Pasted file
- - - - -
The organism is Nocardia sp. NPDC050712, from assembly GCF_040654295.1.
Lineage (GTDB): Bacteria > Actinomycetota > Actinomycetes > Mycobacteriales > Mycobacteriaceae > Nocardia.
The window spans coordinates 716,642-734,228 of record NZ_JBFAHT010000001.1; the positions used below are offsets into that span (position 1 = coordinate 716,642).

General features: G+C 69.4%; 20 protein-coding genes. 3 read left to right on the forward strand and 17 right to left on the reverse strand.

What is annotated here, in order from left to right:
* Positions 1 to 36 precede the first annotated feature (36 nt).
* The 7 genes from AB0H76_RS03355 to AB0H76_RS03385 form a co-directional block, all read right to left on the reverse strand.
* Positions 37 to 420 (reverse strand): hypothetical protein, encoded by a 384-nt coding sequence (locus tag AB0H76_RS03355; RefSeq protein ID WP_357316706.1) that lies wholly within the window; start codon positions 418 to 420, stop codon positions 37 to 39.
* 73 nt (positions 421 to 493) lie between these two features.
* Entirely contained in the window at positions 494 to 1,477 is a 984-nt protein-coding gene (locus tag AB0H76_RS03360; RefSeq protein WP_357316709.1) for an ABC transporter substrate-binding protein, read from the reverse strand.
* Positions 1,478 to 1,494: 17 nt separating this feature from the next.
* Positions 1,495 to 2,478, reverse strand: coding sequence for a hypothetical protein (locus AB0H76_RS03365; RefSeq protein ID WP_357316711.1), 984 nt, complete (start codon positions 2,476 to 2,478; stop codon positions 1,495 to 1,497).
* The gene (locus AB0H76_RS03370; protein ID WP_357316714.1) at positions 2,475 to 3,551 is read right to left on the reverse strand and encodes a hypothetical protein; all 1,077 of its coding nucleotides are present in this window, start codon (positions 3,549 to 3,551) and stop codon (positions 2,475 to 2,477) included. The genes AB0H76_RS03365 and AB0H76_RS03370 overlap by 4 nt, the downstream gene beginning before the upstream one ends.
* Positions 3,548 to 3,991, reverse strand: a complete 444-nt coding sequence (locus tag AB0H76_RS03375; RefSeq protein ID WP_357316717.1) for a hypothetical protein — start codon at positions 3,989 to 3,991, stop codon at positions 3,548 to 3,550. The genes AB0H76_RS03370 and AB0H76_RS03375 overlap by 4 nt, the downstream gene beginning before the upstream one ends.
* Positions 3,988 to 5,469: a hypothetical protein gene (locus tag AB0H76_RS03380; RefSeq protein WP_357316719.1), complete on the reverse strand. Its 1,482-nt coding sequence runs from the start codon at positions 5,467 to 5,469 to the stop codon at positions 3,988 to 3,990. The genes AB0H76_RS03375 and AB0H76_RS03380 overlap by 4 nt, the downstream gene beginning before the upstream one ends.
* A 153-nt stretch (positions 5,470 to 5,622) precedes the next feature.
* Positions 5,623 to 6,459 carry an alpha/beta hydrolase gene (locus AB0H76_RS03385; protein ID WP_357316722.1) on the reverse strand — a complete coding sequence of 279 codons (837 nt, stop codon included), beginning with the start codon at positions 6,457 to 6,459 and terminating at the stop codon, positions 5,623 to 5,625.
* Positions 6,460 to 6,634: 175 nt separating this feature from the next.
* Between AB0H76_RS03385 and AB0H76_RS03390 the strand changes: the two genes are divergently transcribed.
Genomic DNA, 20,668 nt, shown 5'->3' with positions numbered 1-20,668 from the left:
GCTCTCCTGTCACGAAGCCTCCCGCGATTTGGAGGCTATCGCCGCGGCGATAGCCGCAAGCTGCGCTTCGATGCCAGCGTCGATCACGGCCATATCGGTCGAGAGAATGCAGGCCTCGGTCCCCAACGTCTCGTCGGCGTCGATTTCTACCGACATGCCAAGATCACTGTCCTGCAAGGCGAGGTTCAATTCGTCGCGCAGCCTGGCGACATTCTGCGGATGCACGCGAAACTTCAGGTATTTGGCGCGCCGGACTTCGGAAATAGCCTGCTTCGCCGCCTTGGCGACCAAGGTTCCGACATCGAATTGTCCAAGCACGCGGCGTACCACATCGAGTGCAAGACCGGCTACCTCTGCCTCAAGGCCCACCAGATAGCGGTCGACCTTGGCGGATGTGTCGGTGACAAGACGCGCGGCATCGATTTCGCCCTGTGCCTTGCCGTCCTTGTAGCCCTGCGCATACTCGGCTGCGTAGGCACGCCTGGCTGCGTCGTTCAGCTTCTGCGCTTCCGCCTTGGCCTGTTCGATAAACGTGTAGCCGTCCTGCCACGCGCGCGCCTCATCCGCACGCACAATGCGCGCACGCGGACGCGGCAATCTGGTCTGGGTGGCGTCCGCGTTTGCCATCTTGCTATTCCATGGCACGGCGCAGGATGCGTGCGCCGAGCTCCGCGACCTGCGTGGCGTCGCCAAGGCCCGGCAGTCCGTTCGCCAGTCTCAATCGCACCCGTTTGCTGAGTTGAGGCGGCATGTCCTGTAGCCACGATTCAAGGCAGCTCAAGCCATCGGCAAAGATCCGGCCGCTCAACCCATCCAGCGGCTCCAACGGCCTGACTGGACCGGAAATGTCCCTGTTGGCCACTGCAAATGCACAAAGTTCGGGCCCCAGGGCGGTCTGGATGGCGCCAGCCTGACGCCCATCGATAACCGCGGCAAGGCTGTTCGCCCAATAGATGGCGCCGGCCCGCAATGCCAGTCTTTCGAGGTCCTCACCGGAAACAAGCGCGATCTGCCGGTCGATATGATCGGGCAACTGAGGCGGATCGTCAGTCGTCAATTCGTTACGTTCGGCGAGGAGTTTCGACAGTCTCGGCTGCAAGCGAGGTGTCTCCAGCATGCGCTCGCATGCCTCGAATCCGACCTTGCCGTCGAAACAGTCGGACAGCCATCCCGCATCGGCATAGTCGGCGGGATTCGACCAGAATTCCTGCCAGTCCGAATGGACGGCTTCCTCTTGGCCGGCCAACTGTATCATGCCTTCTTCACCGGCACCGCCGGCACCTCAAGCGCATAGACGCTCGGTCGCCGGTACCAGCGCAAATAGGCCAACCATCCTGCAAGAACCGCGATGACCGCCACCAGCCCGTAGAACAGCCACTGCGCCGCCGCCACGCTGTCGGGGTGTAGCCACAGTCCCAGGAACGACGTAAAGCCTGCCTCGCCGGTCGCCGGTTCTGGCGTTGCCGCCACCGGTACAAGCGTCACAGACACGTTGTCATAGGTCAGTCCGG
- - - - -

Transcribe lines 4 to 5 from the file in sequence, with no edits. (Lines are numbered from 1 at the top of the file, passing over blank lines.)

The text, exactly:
General features: G+C 69.4%; 20 protein-coding genes. 3 read left to right on the forward strand and 17 right to left on the reverse strand.

What is annotated here, in order from left to right: